Or to put it another way, self-management is what’s supposed to keep us out of scandals, and this is our fundamental social task. Consider the massive amount of managerial labor that goes into achieving and maintaining even the most basic levels of social normalcy, given the thousands of minute rules governing the body alone, rules that have been pounded into all of us from the crib beginning with toilet training, everyone’s introduction to socialization and the potential breach of which provides all the most colorful metaphors for public humiliation (as anyone who’s ever been a child and ever set foot on a playground knows firsthand). This is labor every normal citizen performs at every minute of every day, because even the smallest lapses can plummet hapless violators headfirst down the social ranks, leading to grisly forms of ritual shaming, despite the fact that the majority of these rules are unwritten and only ever articulated in the breach. Additionally, as everyone knows only too well, bodily control can be notoriously precarious at times, vulnerable to the grim realities of illness, aging, and the occasional bad oyster; yet even momentary surrender is potentially scandalous, and the more highly ranked you are the more ridiculous your body becomes. When the first President Bush threw up on Japanese prime minister Kiichi Miyazawa during a 1992 state dinner in Tokyo, what a scandal! Not only was it bandied about the news for months—how would it affect diplomacy between the United States and Japan, what about trade relations?— it lives on in the cultural memory to this day. In short, simply having a body is the first step on the road to becoming a scandal. (Which is why the out-of-control body—classically, slipping on a banana peel— is such a comedic staple, though in postmodern comedy bodily shame itself has replaced the pratfall. A TV sitcom like Seinfeld, purportedly “a show about nothing” but frequently about the permutations of bodily shame, could build an entire episode around Jerry’s being suspected of picking his nose in his car; in its successor, Curb Your Enthusiasm, Larry gets suspected of having an erection in wildly inappropriate circumstances, and so on.)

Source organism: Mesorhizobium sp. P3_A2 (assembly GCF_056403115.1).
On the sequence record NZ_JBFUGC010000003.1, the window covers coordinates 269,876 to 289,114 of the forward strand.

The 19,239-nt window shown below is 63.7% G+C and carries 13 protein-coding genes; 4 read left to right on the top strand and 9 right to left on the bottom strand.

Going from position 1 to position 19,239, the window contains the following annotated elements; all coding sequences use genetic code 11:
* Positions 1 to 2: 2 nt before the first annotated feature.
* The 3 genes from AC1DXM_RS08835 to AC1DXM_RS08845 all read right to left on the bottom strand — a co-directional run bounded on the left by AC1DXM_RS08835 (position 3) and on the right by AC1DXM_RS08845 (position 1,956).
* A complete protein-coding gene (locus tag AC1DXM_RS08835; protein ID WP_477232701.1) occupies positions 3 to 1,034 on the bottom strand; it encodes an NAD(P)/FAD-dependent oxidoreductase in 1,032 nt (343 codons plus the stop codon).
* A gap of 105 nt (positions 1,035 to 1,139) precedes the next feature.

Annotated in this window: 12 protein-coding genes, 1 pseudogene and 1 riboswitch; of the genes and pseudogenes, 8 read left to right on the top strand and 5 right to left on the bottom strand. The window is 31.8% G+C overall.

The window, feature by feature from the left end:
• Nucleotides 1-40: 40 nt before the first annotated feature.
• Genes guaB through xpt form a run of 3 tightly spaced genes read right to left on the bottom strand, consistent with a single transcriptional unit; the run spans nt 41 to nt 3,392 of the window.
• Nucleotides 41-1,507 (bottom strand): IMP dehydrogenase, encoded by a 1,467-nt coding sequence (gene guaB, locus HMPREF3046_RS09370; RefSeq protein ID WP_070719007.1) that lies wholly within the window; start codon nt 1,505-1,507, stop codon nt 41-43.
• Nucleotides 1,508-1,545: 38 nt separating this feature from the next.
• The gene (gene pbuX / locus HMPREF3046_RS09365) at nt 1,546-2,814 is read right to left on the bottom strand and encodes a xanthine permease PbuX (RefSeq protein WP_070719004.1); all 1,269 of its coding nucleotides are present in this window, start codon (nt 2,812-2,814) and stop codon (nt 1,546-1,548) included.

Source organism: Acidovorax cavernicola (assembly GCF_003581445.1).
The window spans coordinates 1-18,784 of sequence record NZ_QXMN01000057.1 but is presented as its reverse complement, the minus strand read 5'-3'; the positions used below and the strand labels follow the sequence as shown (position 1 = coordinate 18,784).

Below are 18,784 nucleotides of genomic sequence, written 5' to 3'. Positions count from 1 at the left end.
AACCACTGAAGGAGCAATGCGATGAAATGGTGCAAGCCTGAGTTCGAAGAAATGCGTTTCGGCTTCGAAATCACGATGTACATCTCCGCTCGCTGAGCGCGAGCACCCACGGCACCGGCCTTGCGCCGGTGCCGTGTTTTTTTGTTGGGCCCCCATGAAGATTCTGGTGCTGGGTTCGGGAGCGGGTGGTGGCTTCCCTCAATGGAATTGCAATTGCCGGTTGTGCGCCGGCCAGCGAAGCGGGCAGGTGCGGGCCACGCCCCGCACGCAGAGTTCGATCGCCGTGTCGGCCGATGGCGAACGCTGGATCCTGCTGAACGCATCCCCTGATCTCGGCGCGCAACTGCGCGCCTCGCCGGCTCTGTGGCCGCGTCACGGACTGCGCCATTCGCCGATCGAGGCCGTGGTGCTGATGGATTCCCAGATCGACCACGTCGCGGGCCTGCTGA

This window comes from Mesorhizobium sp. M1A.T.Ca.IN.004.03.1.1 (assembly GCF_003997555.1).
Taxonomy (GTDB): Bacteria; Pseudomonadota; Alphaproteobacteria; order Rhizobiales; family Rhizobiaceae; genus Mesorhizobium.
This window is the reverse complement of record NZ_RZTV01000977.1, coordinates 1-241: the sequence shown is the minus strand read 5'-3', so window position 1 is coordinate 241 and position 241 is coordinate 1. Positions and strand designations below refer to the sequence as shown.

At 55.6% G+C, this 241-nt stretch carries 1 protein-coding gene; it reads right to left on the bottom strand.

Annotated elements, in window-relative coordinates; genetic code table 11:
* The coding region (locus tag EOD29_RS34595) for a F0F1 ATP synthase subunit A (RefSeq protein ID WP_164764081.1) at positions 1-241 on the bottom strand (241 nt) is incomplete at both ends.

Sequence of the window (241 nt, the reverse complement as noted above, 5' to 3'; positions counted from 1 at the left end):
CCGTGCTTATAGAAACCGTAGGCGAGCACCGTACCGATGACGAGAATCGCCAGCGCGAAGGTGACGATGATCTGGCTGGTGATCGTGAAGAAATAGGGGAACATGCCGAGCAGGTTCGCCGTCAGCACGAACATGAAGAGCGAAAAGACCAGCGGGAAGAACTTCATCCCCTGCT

This is distressing, which may be why one senses a certain agitation in the nonstop mockery aimed at the “Star-Crossed Space Cadet.” What if self-sovereignty isn’t always as secure as one would like? What if you go around assuming you’re in the driver’s seat, then suddenly find yourself en route to Orlando on a crackpot romantic mission or in a police lockup being read your rights? These are a few of the many dilemmas Lisa Nowak presents us with. How someone previously rational enough to pass the battery of psychological exams inflicted on trainees before they’re admitted to NASA and blasted into outer space could suddenly become so deeply and flamboyantly unscrewed was an enigma the country pondered, and hastily deflected with a stream of lame jokes. “Houston, we have a problem” was the leading contender.
Houston, we have a problem. The jocularity made it far easier to ignore the pathos of the story, including the fact that plummeting astronauts have, after all, been a periodic source of national tragedy. The insistent levity surrounding Nowak’s spectacular plunge feels a little forced when you recall the decade’s other astronaut disasters, for instance, the 2003 explosion of the Columbia space shuttle, which killed three of Nowak’s former NASA classmates and which, it was later reported, Nowak had taken particularly hard. One of her close friends was on board, and she’d spent a lot of time with the friend’s now motherless son after the explosion. There was something unsettling about the relation between the two forms of downfall, just as something seemed a little off in the viciousness of the humor aimed at Nowak, in the determination to treat the episode as high comedy. No doubt every scandal is also a ledger of social anxiety, but this one vibrated with a particular unease.